This story is part of an occasional series about New York nightlife.
After a co-worker brought up karaoke during a conversation last week, Molly Archuleta knew exactly where she wanted to spend her Friday night.
Ms. Archuleta, who lives in Bushwick, hopped on the subway to go to Planet Rose, an Alphabet City karaoke lounge she discovered 12 years ago.
“The best thing about it is that it’s an open karaoke experience, so you don’t know what’s coming through the door,” she said. “You have accountants who come to sing Metallica; you have people from out of town who want to sing Celine Dion, which we will always support.”
Even with the plethora of private karaoke rooms in New York City, there are plenty of people who prefer a more communal environment. At Planet Rose, they sing their favorite songs from zebra-print booths and dance along as strangers perform on faded checkered floors.
“People come in randomly to say, ‘It’s my mom’s birthday, I want to sing her favorite song’ or ‘My brother is getting married and I’m so excited,’” said Ms. Archuleta. “Everyone in life always needs some kind of safe space to get out of.”
Planet Rose isn’t the only bar of its kind, of course. Numerous New York venues host communal karaoke nights that are loved by guests and hosts alike.
Olive Oliver, 26, has been hosting karaoke on Sunday evenings for several weeks at Jade, a bar on the border between Bed-Stuy and Bushwick.
She usually starts by performing Sisqo’s “Thong Song” – “it’s so theatrical and it shows you really have a reach as a singer” – then tries to convince clients to sing their own songs.
†Of course I respect boundaries. If someone says, ‘I don’t want to sing,’ I’m fine with that,” she said. “But when a shy person is OK to go on stage to sing something, I will always be their number 1 hype man.”
Some nights she also hosts Rebecca’s, a Bushwick bar a stone’s throw from Jade, or Chino Grande, a new karaoke saloon in Williamsburg.
But wherever she is, her success depends on reading the energy of the room.
“If there’s a room full of white women, I’m probably going to do ‘You Oughta Know,'” she said of Alanis Morissette’s song. “If there are old aunts or people who have a mature and sexy vibe, I pick something from the 90s R&B catalog. And sometimes, when I feel like I belong to the family of queer people, I go maybe Whitney Houston or Shania Twain sing.”
Whatever happens, she will do her best to find common ground.
“If they don’t have any similarities at first glance, at least you can know they’re all in the same place at the same time,” said Ms. Oliver. “If you live in Bushwick in 2022, you must have heard one Charli XCX song.”
Jade Beyers, 36, co-owner and manager of Jade, said she’s experienced “enough karaoke for a lifetime” as she barts during Karaoke Sundays. But she still loves to see people embrace the chance to put on a persona or do something crazy.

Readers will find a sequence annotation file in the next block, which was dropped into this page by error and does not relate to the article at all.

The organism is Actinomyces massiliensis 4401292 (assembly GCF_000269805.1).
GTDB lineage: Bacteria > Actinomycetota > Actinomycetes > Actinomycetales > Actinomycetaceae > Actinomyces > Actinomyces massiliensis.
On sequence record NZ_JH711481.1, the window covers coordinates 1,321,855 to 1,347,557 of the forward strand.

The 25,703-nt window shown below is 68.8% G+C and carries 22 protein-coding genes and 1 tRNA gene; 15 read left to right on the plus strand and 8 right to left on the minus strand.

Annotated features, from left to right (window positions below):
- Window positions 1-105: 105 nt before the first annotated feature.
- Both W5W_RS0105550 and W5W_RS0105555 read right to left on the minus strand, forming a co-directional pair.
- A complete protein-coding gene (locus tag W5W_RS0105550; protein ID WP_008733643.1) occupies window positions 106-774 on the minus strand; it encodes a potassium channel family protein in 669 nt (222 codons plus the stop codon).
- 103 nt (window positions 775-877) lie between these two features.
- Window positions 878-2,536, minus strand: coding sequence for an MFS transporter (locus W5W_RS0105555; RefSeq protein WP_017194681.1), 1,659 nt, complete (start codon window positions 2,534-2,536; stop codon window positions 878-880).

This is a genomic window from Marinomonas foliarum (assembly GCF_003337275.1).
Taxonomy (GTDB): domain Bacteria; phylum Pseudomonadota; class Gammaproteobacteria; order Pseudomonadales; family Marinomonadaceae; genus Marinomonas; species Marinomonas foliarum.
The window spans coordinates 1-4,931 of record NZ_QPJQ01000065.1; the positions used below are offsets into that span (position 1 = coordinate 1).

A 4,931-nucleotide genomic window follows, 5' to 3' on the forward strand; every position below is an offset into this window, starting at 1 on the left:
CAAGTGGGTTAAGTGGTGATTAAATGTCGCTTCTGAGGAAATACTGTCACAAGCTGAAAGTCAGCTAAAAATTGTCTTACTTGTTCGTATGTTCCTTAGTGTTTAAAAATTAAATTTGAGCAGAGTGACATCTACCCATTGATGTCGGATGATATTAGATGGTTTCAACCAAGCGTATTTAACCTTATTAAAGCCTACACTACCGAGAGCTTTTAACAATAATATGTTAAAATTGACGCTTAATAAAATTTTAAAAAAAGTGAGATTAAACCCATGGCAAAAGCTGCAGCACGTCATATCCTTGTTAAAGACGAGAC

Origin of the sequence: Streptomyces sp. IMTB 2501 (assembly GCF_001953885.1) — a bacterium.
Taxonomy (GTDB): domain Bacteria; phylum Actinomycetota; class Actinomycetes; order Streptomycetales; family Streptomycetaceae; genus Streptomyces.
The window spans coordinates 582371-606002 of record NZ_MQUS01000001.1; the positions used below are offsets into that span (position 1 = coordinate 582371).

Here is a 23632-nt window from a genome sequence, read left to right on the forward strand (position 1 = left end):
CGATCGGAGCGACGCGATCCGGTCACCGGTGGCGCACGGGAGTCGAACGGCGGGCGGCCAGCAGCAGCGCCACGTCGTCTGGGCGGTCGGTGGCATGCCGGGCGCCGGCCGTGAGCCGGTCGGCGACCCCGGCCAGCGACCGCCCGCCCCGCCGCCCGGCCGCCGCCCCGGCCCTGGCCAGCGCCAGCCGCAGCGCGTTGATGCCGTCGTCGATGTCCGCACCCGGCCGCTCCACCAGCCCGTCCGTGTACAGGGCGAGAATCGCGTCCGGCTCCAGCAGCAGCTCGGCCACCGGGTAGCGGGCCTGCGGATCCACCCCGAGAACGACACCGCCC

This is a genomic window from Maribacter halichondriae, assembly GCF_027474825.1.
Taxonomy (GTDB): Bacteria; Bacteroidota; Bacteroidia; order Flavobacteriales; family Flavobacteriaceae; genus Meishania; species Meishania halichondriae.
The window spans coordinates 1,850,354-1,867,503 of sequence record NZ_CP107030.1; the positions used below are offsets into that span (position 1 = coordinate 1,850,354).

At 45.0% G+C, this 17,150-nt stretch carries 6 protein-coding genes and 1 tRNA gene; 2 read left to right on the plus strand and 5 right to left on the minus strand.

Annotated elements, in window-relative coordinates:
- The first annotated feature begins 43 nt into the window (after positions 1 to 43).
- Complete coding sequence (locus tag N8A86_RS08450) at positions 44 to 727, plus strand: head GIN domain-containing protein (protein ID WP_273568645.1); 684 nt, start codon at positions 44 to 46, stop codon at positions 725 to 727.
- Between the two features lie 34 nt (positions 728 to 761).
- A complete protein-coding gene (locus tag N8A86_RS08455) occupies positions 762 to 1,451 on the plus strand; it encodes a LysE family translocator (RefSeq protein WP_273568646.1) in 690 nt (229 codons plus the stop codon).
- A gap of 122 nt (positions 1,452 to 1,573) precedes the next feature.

“You can feel comfortable in such a space, where you can just be crazy or forget the words and not feel humiliated,” she said. “Because there’s just an undercurrent of love and care.”
Missy O’Reilly, 43, who has co-owned Planet Rose since 2007, said she doesn’t do karaoke often and prefers to dance along with others performing.
“I have to be a little drunk on lawyer and hear ‘Christmas Shoes’ to be motivated to sing,” she said.
But she fully understands the importance of creating a place where regulars can interact, a place where people can feel free to be vulnerable.
“It’s such a diverse group of people who are connected through this strange, tacky place and who just made this connection through karaoke,” she said. “Everyone always says it’s their church.”
Last Friday, Roy Marasigan – known to friends as Cowboy Roy – performed Tony Orlando and Dawn’s “Knock Three Times” on Planet Rose as the bar cheered him on.
Mr Marasigan, 44, works as a freelance video editor and said his odd schedule was one of the reasons he’s been coming to the bar since 2004.
“That’s the beauty of this place,” he said. “My weekends are sometimes like a Tuesday or Wednesday night, and I can stop here any night and there are always people here to hang out with.”
Later that evening, when he watched two people perform Florence + the Machine’s “Dog Days Are Over,” Mr. Marasigan burst into tears.
“There’s something about singing a great song,” he said. “The joy is so beautiful.”
where to go
Check websites or contact venues to confirm karaoke hours; some only have karaoke certain nights of the week or month.
Planet Rose219 Avenue A, planetrosenyc.com
sing sing81 Avenue A, singsingaea.com
Sing Sing Karaoke St. Marks9 St Marks Place, karaokesingsing.com
161 Lafayette161 Lafayette Street, 161lafayettebar.com
Winnie’s58 East Broadway (2nd floor), instagram.com/winniesbar1987
Sid Gold’s Request Room165 W 26th Street, sidgolds.com
Mulberry Street BarMulberry Street 176
aboveCanal Street 59